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Binoculars Are Expensive, Take Care of Them and Maintain Them.

Updated on April 15, 2022

Binocular Lens Cleaning Tissue

Binoculars are one of the most expensive pieces of equipment a birder owns, and they get dirty. It doesn’t matter how careful you are when using them. If you’re using them, they get dirty. You could mistakenly touch the lens when taking off a lens cover leaving an oily smudge. Dust, wind driven dirt, sand, rain, perspiration, and corrosive salt spray will build up on the lenses and on the focusing mechanisms. The buildup of these materials on the lenses will provide neither sharp images nor color detail, and will eventually cause scratches, and even the smallest scratch will distort light as it enters the lens causing a blurred image. Over time multiple scratches will destroy the quality of the binoculars and they will become useless for bird identification.

It doesn’t matter how much your binoculars cost. If you want them to last, you must maintain them, and maintenance of your optics means cleaning them. Always refer to the information provided by the manufacturer for their specific optics and follow there recommendations for cleaning to prevent damage to your binoculars. If you no longer have the manufacturer’s information here are some basic tips that should help to keep your binoculars clean and safe from damage. Remember to always be gentle when cleaning the body and the lenses.

Binocular Cleaning W/Compressed Air


1.       Gently wipe off all parts of the binoculars lenses and body including the barrels, focusing mechanism, and eyepiece.  Use lens cleaning tissue or a clean soft bristled brush (camel hair or a   clean soft paint brush, don’t use a cloth rag because of lint) to remove sand and grit. Be sure to hold the binoculars upside down so dirt falls away from the lens surface.  You can use a can of compressed air like those used on computers.  Use only short bursts of air to avoid moisture   being forced into the binoculars.

2.       Use a wet cotton ball to carefully blot up any remaining particles from the lenses taking care not to press to hard or rub across the lenses.  The cotton ball should be moistened with water or binocular lens cleaning solution.  Do not use household glass or eyeglass cleaning solutions as they could damage the special optical coatings used on binocular lenses.   

3.       Use a lens cleaning pen or lens cleaning tissue that has been folded into at least three layers (this  prevents  oil from your fingers from soaking through the tissue) gently wipe the lenses in a circular motion to remove any  fingerprints, smudges or stubborn dirt.  If there is any oil on the lens, put a drop of lens cleaner on the tissue and repeat the circular wiping motion.  Do not use more pressure than necessary and clean the entire lens.  If there is a stubborn spot try reversing the motion.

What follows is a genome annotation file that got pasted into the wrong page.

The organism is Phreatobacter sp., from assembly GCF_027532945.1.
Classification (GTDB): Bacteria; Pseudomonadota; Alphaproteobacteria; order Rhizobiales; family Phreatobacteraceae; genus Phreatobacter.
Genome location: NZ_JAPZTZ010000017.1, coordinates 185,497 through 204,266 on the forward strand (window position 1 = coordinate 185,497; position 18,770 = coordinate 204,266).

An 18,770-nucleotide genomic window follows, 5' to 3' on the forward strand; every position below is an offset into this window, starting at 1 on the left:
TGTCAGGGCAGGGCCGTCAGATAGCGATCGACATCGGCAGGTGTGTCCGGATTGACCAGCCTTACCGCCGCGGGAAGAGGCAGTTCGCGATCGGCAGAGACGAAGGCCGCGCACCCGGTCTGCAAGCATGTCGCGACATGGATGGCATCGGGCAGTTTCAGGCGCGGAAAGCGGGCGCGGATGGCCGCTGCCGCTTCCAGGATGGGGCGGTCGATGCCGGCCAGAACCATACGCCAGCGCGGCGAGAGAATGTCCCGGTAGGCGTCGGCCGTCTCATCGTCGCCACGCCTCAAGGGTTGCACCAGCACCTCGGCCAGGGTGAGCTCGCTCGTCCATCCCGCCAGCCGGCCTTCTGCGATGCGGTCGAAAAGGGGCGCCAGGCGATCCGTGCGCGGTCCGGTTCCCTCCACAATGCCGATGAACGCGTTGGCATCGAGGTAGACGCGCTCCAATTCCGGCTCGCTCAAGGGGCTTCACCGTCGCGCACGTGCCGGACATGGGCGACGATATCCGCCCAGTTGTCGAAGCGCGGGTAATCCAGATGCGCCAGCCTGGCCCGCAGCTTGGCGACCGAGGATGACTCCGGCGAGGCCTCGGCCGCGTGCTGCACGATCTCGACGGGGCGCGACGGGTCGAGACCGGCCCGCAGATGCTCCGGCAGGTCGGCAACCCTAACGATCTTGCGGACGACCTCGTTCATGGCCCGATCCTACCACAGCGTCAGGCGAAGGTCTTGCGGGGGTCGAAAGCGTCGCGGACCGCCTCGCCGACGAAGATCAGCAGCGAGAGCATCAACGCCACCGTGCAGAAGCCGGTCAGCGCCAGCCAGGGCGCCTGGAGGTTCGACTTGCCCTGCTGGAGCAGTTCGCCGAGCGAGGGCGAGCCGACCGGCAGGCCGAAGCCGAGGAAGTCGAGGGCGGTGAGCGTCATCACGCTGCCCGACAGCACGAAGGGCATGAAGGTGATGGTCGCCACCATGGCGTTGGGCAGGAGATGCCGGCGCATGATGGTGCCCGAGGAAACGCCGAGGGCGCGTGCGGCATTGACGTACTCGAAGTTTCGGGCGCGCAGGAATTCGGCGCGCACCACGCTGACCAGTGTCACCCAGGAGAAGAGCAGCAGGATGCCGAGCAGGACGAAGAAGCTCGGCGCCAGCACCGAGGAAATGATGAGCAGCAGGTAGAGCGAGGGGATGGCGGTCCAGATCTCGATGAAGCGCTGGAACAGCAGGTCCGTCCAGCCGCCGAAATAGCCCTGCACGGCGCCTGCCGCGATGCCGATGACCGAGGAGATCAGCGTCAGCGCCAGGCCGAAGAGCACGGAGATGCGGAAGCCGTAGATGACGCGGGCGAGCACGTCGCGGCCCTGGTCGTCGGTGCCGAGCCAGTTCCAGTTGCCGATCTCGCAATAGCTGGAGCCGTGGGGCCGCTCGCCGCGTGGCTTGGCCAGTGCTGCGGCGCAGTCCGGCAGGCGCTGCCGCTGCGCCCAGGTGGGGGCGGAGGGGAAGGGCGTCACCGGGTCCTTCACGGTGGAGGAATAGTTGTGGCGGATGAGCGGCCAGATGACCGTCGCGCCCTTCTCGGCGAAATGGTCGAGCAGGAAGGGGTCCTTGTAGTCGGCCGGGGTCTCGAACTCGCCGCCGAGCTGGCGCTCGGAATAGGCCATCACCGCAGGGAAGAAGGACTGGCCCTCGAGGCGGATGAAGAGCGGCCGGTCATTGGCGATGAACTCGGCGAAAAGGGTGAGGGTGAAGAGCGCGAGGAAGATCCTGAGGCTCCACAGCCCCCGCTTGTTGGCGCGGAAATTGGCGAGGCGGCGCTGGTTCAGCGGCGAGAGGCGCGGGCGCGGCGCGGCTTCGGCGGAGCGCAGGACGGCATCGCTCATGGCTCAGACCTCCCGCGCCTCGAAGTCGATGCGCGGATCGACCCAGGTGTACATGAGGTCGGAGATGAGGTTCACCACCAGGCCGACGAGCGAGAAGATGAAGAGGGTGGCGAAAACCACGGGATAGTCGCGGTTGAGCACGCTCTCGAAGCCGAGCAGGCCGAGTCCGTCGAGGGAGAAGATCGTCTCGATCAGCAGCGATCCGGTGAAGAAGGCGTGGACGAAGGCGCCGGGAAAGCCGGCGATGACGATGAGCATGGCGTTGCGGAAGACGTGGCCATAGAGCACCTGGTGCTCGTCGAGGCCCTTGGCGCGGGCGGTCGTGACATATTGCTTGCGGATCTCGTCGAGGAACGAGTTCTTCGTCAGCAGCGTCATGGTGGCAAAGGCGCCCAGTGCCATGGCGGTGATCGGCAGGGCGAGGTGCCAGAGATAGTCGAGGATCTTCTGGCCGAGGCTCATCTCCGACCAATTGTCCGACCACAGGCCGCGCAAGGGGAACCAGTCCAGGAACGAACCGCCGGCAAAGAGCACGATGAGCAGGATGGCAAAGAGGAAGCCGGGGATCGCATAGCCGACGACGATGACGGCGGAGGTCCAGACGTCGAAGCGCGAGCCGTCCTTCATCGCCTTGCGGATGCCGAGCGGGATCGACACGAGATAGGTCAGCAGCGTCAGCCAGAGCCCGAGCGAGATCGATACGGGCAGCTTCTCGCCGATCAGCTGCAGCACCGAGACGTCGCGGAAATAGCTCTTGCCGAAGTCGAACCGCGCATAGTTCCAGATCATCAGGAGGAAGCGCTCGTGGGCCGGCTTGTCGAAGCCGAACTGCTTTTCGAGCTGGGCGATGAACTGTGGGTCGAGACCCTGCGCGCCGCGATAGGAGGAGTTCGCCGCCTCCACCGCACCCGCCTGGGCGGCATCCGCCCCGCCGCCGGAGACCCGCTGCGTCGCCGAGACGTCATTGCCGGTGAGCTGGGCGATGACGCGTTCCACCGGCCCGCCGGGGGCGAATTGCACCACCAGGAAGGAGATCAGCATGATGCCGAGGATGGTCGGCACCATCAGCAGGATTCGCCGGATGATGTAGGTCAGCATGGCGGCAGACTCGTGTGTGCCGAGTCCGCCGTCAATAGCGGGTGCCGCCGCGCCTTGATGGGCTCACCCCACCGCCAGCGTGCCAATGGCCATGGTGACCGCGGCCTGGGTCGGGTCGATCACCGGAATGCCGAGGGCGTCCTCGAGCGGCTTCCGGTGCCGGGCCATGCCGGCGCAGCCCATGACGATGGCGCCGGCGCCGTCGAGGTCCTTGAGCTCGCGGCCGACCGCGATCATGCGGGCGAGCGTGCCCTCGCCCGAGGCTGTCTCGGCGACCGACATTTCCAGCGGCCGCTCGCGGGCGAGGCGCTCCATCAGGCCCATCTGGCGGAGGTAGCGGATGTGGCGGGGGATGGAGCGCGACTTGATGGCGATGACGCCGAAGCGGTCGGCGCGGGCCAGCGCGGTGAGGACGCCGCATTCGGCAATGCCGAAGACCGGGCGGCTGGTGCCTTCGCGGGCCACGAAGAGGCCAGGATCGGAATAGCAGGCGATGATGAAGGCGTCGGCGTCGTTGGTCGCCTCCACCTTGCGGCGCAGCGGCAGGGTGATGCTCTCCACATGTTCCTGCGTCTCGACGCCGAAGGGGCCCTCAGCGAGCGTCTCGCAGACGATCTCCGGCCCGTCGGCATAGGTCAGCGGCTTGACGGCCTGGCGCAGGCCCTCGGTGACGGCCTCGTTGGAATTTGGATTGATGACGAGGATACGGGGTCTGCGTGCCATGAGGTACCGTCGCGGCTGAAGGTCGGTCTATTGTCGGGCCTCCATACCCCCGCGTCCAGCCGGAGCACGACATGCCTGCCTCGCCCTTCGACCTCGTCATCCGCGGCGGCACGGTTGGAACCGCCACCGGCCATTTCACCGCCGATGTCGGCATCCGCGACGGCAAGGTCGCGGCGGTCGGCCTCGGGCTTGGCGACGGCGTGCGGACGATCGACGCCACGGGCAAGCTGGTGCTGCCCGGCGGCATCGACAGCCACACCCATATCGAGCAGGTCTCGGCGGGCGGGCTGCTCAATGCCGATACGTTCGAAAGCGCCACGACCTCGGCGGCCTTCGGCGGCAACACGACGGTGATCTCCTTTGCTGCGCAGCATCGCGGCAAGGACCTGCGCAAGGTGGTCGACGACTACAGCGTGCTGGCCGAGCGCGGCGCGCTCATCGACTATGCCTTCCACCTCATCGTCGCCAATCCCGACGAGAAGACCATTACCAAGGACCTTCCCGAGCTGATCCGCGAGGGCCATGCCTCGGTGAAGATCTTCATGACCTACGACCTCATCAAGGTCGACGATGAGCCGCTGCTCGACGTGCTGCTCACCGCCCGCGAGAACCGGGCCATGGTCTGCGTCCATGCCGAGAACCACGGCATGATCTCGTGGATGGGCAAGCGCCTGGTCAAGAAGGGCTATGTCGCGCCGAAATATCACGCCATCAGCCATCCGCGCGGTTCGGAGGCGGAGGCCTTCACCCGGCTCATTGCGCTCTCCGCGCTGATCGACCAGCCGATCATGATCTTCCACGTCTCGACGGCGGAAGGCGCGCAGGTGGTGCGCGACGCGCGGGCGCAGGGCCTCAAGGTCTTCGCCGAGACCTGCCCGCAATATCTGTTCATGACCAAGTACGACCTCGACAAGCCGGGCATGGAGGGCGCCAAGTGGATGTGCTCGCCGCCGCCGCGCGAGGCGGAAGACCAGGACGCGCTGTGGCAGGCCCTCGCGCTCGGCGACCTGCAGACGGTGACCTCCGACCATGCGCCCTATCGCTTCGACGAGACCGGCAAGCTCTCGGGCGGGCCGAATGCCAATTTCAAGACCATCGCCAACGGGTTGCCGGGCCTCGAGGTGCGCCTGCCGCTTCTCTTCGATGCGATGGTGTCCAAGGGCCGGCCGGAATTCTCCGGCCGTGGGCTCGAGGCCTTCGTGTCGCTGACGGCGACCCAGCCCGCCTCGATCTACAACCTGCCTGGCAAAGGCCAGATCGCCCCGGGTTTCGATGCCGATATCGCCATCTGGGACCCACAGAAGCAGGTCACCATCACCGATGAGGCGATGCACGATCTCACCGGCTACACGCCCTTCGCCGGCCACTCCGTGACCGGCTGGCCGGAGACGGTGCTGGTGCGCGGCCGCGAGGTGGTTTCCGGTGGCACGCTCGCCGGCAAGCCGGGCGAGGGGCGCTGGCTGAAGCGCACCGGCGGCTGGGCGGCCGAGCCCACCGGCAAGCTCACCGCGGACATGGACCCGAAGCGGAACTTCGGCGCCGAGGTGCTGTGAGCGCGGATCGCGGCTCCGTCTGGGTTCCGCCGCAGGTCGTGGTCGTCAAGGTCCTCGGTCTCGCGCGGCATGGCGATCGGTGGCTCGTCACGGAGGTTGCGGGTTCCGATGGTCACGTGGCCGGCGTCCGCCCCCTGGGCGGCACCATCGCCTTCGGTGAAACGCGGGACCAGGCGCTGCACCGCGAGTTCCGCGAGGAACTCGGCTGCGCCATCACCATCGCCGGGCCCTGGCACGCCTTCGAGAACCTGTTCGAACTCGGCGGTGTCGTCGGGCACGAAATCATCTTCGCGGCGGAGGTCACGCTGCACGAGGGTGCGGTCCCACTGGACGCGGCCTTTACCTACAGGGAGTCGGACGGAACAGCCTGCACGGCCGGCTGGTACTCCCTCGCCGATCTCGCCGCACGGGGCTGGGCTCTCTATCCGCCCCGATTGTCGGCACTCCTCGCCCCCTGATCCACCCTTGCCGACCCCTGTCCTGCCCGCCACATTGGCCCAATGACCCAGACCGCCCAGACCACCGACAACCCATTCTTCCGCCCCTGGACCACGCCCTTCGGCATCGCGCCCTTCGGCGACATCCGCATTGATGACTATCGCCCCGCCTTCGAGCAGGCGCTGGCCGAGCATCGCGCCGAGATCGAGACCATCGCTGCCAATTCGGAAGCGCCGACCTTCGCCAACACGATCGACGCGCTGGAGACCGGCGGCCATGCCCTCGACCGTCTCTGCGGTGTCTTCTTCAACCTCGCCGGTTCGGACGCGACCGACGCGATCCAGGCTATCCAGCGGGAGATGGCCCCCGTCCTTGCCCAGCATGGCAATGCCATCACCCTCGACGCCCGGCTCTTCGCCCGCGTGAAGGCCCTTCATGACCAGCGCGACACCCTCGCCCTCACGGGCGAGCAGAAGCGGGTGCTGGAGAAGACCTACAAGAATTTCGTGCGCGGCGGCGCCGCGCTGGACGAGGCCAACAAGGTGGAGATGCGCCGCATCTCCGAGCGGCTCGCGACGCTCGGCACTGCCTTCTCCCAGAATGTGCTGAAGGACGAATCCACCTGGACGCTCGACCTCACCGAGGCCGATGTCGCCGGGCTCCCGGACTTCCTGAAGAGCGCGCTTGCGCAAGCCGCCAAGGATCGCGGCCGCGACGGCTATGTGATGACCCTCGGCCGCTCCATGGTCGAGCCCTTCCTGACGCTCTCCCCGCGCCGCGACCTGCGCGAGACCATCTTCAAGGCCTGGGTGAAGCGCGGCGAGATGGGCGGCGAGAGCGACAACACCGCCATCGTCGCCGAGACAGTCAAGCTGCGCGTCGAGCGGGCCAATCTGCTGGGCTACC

4.       Hold the binoculars up to a light to look for dirt on the internal optics by looking into the objective lenses.  If dirt is found do not attempt to open binoculars, because the alignment of the binoculars is easily destroyed.  Leave this binocular care of internal cleaning to the pros.

5.       If binoculars fall into fresh water and they are not waterproof, have them professionally cleaned as soon as possible to avoid rusting.  If they were dropped in salt water, rinse them completely with fresh water, seal them in a plastic bag, and get them to a pro service department as quickly as possible.  If the binoculars are inexpensive you might as well buy a new pair.  The cleaning charge could be more than you paid for the set.  

Here are some tips to help keep your binoculars clean and safe

  • · Use lens and eyepiece cap to protect lens surfaces when not in use.
  • · Store binoculars in a soft case and keep the case clean.
  • · Do not apply bug spray or sunscreen near binoculars
  • · Don’t carry binoculars by the strap allowing them to swing freely. When in the field keep them around your neck.
  • · When jumping a ditch, climbing a slope or getting into a boat, tuck the binoculars inside your jacket or under your arm.
  • · When in the car don’t leave binoculars exposed to the sun, especially on hot days. The heat can cause lens coatings to crack and separate from the lenses.
  • · Keep binoculars covered in the rain or snow. Even if waterproof this will help to keep water spots off the lenses. If caught in the rain or snow and your binoculars are not waterproof and the inside of the lenses “steam up”, set them in a warm dry place and hopefully they will dry out in a couple days. If not fungus may start growing on the lens coating.
  • · Only clean your binoculars when needed, but when you clean them do a through job. The fewer times you clean them the fewer chances there are to accidentally scratch the lenses.

I hope you find these tips helpful. Now get out into the field and have some fun.


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